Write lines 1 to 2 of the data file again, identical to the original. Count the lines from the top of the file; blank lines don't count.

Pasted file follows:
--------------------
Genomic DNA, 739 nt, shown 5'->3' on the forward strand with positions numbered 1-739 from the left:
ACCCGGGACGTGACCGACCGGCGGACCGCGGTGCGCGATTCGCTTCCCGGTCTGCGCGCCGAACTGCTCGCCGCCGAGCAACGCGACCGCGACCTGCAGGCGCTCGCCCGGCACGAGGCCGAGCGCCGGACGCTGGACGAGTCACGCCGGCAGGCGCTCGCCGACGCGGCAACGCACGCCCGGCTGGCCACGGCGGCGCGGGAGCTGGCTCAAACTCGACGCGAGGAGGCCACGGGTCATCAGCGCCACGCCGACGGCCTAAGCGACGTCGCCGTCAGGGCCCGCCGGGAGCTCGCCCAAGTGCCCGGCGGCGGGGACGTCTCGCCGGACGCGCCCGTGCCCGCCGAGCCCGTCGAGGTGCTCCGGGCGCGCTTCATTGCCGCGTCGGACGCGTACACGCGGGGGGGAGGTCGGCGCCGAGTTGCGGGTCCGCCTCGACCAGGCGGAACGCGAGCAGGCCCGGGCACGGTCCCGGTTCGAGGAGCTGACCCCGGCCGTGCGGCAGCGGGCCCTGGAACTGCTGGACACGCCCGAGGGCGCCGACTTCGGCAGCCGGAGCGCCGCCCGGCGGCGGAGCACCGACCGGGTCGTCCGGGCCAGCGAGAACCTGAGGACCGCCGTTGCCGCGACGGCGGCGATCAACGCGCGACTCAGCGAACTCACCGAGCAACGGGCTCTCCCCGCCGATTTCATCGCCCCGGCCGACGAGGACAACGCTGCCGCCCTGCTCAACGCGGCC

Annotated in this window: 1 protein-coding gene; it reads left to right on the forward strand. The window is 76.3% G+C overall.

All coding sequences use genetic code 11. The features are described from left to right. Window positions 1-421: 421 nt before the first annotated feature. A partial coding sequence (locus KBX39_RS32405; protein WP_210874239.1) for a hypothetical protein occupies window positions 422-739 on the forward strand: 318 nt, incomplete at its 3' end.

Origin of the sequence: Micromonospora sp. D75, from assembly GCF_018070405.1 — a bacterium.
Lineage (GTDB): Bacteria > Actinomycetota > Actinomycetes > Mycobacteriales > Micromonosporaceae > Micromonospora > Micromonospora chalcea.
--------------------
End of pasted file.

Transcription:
Genomic DNA, 739 nt, shown 5'->3' on the forward strand with positions numbered 1-739 from the left:
ACCCGGGACGTGACCGACCGGCGGACCGCGGTGCGCGATTCGCTTCCCGGTCTGCGCGCCGAACTGCTCGCCGCCGAGCAACGCGACCGCGACCTGCAGGCGCTCGCCCGGCACGAGGCCGAGCGCCGGACGCTGGACGAGTCACGCCGGCAGGCGCTCGCCGACGCGGCAACGCACGCCCGGCTGGCCACGGCGGCGCGGGAGCTGGCTCAAACTCGACGCGAGGAGGCCACGGGTCATCAGCGCCACGCCGACGGCCTAAGCGACGTCGCCGTCAGGGCCCGCCGGGAGCTCGCCCAAGTGCCCGGCGGCGGGGACGTCTCGCCGGACGCGCCCGTGCCCGCCGAGCCCGTCGAGGTGCTCCGGGCGCGCTTCATTGCCGCGTCGGACGCGTACACGCGGGGGGGAGGTCGGCGCCGAGTTGCGGGTCCGCCTCGACCAGGCGGAACGCGAGCAGGCCCGGGCACGGTCCCGGTTCGAGGAGCTGACCCCGGCCGTGCGGCAGCGGGCCCTGGAACTGCTGGACACGCCCGAGGGCGCCGACTTCGGCAGCCGGAGCGCCGCCCGGCGGCGGAGCACCGACCGGGTCGTCCGGGCCAGCGAGAACCTGAGGACCGCCGTTGCCGCGACGGCGGCGATCAACGCGCGACTCAGCGAACTCACCGAGCAACGGGCTCTCCCCGCCGATTTCATCGCCCCGGCCGACGAGGACAACGCTGCCGCCCTGCTCAACGCGGCC